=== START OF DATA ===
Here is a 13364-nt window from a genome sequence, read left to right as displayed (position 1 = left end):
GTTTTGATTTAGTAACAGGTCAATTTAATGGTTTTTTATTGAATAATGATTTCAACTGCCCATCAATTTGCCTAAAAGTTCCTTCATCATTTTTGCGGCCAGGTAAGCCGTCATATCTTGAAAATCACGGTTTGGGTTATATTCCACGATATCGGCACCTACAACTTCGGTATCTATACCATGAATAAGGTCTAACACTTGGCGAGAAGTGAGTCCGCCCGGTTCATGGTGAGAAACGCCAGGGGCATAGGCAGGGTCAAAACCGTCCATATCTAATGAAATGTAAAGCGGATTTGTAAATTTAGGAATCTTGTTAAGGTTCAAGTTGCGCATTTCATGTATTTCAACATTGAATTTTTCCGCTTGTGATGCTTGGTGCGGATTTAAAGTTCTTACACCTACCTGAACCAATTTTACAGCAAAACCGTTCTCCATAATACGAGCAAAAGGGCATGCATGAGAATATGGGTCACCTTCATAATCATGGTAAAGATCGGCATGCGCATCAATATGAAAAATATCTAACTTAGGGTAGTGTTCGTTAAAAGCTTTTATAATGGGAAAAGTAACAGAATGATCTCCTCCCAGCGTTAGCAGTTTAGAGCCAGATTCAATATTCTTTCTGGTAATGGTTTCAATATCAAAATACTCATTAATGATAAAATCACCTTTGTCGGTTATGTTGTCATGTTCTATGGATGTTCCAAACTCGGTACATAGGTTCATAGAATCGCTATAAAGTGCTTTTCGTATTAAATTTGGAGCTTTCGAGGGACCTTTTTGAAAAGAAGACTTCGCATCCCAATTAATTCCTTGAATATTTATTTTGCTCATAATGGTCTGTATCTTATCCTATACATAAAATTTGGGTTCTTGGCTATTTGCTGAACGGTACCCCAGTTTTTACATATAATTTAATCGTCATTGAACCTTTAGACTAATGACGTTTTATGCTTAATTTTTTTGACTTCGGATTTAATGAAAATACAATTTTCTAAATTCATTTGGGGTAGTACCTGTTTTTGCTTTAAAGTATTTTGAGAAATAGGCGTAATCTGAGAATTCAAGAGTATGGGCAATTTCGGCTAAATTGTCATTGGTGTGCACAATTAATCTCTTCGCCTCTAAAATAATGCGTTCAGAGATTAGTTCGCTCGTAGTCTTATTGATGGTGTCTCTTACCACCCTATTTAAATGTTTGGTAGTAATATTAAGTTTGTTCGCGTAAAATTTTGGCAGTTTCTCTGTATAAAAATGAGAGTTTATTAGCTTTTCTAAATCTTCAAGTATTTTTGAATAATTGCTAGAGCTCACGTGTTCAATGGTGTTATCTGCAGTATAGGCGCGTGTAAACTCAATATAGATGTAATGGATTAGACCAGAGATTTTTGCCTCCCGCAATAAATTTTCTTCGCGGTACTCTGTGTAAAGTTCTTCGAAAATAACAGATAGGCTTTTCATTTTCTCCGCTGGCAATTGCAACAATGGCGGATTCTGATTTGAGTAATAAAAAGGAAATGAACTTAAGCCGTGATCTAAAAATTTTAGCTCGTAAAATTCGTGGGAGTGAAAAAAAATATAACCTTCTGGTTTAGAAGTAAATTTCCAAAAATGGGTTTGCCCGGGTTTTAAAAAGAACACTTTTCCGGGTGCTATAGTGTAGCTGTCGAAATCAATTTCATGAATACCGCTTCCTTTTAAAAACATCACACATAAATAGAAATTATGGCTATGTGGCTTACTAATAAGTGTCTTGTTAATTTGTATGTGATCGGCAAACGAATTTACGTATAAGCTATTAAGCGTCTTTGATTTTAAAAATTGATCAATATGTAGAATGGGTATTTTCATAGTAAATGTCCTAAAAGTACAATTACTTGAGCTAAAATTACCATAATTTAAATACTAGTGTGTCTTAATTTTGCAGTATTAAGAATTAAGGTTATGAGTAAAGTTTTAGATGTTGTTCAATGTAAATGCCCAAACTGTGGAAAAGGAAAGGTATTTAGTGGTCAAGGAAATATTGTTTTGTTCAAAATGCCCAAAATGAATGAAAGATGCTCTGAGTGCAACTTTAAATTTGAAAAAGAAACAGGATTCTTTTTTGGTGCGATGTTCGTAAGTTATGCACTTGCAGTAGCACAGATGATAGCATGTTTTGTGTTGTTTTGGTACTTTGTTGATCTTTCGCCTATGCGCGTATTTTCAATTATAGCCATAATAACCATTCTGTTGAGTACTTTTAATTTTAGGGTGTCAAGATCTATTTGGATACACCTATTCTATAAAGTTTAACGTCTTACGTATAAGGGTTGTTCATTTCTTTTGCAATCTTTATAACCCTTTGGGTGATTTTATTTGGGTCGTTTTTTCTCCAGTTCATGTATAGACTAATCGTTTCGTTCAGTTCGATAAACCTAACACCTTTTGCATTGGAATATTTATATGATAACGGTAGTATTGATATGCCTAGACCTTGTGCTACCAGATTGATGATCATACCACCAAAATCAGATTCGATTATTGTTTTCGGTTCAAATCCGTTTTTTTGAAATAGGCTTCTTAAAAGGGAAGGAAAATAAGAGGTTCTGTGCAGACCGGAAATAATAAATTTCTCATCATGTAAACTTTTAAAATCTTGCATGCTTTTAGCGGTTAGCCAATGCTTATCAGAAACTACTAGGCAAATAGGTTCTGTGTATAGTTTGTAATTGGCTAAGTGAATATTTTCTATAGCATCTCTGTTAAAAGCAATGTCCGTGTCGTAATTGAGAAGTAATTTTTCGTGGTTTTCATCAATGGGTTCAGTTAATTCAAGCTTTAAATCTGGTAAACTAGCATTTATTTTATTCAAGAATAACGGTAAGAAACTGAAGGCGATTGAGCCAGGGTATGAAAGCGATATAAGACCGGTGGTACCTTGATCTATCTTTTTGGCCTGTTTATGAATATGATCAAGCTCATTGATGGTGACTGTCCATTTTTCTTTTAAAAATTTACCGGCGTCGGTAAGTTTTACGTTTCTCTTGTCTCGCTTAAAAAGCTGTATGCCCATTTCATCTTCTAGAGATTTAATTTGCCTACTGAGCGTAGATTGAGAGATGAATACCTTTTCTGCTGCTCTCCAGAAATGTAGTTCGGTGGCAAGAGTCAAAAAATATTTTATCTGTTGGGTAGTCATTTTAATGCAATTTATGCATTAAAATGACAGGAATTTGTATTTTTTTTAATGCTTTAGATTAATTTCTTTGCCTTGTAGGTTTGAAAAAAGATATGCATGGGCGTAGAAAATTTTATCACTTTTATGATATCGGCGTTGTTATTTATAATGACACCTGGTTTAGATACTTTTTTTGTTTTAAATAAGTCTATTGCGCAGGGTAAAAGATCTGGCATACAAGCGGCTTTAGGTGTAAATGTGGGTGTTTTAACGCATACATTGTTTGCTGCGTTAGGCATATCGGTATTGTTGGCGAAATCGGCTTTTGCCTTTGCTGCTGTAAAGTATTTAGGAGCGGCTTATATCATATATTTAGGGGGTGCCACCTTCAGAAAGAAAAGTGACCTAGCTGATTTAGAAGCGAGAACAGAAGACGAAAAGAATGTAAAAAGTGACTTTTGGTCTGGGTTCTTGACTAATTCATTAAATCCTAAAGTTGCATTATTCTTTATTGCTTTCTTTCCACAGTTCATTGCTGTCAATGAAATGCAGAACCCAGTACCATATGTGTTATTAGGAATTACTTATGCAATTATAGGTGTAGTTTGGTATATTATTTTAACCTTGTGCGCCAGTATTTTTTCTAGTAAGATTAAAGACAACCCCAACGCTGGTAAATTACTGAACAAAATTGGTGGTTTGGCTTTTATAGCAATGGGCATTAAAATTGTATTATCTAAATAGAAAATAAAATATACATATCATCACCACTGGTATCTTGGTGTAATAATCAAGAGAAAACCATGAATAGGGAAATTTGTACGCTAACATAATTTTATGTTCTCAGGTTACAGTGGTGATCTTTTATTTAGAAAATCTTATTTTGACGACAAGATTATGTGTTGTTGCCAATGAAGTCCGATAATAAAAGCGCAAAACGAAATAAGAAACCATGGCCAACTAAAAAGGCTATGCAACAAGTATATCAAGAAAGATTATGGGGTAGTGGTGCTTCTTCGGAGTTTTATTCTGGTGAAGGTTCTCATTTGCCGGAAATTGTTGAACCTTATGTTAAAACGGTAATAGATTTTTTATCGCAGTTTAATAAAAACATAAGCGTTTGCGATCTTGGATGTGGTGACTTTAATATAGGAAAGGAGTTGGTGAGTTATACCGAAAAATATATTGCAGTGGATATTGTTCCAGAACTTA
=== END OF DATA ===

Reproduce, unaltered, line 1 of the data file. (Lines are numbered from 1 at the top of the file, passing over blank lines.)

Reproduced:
Here is a 13364-nt window from a genome sequence, read left to right as displayed (position 1 = left end):